The composition and distribution of China’s land resources have three major characteristics: (1) variety in type -- cultivated land, forests, grasslands, deserts and tideland; (2) more mountains and plateaus than flatlands and basins; (3) unbalanced distribution: farmland mainly concentrates in the east, grasslands largely in the west and north, and forests mostly in the far northeast and southwest.
In China today, 130.04 million hectares of land are cultivated, mainly in the Northeast Plain, the North China Plain, the Middle-Lower Yangtze Plain, the Pearl River Delta Plain and the Sichuan Basin. The fertile black soil of the Northeast Plain is ideal for growing wheat, corn, sorghum, soybeans, flax and sugar beets. The deep, brown topsoil of the North China Plain is planted with wheat, corn, millet, sorghum and cotton. Plenty of lakes and rivers on the Middle-Lower Yangtze Plain make it particularly suitable for paddy rice and freshwater fish, hence its designation of “land of fish and rice”. This area also produces large quantities of tea and silkworms. The purplish soil of the warm and humid Sichuan Basin is green with crops in all four seasons, including paddy rice, rapeseed and sugarcane, making it known as the land of plenty. The Pearl River Delta abounds with paddy rice, gathered 2-3 times every year.
Forests blanket 158.94 million hectares of China. The Greater Hinggan, the Lesser Hinggan and the Changbai mountain ranges in the northeast are China’s largest natural forest areas. Major tree species found here include conifers, such as Korean pine, larch and Olga Bay larch, and broadleaves such as white birch, oak, willow, elm and Northeast China ash. Major tree species of the southwest include the dragon spruce, fir and Yunnan pine, as well as precious teak trees, red sandalwood, camphor trees, nanmu and padauk. Often called a kingdom of plants, Xishuangbanna in southern Yunnan Province is a rarity in that it is a tropical broadleaf forest playing host to more than 5,000 plant species.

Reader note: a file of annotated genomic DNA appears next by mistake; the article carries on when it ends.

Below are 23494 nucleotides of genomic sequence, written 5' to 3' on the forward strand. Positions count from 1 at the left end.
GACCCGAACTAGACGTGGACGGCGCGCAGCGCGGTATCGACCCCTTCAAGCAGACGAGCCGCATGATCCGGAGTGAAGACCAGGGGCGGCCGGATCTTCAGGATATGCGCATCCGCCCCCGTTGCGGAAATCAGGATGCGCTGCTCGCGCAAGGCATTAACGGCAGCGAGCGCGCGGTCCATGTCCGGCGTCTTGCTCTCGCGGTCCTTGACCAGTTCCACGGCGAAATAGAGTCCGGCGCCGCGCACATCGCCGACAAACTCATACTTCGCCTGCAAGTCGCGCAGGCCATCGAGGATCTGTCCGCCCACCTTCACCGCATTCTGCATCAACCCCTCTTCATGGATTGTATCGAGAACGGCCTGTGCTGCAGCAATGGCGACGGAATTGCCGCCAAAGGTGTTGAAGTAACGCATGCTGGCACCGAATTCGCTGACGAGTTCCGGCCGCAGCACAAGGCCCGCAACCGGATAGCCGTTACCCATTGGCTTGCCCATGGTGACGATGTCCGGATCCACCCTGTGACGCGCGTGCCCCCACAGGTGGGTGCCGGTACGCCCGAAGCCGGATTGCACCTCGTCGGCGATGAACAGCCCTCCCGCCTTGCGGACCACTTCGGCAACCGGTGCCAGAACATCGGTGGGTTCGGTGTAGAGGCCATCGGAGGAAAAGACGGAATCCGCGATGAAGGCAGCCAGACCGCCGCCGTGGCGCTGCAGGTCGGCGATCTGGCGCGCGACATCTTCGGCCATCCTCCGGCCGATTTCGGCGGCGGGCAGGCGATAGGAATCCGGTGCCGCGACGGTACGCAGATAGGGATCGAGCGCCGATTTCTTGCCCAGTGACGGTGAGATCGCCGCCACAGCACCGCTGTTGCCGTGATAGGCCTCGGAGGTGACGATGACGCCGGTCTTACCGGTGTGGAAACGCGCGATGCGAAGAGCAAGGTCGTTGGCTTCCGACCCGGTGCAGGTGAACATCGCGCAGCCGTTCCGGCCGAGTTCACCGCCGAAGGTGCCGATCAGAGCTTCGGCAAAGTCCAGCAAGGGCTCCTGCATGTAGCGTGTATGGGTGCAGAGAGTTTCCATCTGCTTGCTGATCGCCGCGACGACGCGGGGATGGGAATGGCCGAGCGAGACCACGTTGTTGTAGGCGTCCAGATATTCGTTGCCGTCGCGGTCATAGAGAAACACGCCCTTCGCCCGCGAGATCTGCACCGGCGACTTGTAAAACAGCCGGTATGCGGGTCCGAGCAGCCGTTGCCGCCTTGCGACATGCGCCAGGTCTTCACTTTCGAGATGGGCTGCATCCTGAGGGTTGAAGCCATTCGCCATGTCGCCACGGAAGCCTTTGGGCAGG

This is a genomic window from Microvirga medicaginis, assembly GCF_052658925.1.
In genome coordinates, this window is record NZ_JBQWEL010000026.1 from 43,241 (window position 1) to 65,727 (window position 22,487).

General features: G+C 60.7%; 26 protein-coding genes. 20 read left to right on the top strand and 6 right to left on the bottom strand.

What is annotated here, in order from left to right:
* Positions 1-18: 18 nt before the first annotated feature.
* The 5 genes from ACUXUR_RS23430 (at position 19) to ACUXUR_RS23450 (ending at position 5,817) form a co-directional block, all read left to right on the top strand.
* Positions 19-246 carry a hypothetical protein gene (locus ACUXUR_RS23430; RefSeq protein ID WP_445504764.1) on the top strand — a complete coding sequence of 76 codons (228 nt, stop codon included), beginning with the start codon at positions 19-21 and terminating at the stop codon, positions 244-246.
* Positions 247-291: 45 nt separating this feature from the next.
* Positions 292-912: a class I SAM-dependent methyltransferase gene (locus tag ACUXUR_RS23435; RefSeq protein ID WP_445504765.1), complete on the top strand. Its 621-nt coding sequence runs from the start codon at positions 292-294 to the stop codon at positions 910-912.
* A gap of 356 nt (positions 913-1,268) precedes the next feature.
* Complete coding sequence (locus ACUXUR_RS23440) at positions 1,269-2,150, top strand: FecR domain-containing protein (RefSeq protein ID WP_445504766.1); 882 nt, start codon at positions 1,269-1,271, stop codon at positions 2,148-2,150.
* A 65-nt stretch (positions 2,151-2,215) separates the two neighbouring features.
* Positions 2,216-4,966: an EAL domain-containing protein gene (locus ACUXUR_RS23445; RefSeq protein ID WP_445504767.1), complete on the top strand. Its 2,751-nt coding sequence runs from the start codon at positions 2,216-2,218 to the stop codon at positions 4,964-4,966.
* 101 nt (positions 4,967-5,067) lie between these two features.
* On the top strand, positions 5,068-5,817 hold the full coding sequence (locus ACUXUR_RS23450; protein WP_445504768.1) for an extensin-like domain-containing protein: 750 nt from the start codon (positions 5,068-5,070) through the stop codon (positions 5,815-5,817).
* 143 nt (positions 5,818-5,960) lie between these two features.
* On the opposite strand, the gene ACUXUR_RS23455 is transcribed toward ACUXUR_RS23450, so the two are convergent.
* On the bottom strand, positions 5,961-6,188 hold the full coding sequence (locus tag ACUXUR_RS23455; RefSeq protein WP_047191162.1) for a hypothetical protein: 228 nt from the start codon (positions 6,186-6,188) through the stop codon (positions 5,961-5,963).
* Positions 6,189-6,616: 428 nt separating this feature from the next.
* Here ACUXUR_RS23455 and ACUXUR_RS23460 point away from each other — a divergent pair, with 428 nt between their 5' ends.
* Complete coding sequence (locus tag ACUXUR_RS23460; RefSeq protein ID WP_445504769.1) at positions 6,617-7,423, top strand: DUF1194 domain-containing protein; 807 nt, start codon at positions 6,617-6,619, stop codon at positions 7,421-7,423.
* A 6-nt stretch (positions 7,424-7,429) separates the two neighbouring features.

Grasslands in China cover an area of 400 million hectares, stretching more than 3,000 km from the northeast to the southwest. They are the centers of animal husbandry. The Inner Mongolian Prairie is China’s largest natural pastureland, and home to Sanhe horses, Sanhe cattle and Mongolian sheep. The famous natural pasturelands north and south of Tianshan Mountains in Xinjiang are ideal for stockbreeding. The famous Ili horses and Xinjiang fine-wool sheep are raised here.
China’s cultivated lands, forests and grasslands are among the world’s largest in terms of sheer area. But due to China’s large population, the areas of cultivated land, forest and grassland per capita are small, especially in terms of cultivated land -- less than 0.08 hectares per capita, or only one third of the world’s average.
China is rich in mineral resources, and all known minerals in the world can be found here. To date, geologists have confirmed reserves of more than 160 different minerals, putting China third in the world in total reserves. Proven reserves of energy sources include coal, petroleum, natural gas, and oil shale; and radioactive minerals include uranium and thorium. China’s coal reserves total 1,006.3 billion tons, mainly distributed in north China, with Shanxi and the Inner Mongolia Autonomous Region taking the lead. Petroleum reserves are mainly in northwest and also in northeast China, north China and the continental shelves in east China. Proven reserves of ferrous metals include iron, manganese, vanadium and titanium. China’s about 50 billion tons of iron ore are mainly distributed in northeast, north and southwest China. The Anshan-Benxi Area in Liaoning, east Hebei, and Panzhihua in Sichuan are major iron producers. China has the world’s largest reserves of tungsten, tin, antimony, zinc, molybdenum, lead, mercury and other nonferrous metals; its reserves of rare earth metals far exceed the total in the rest of the world.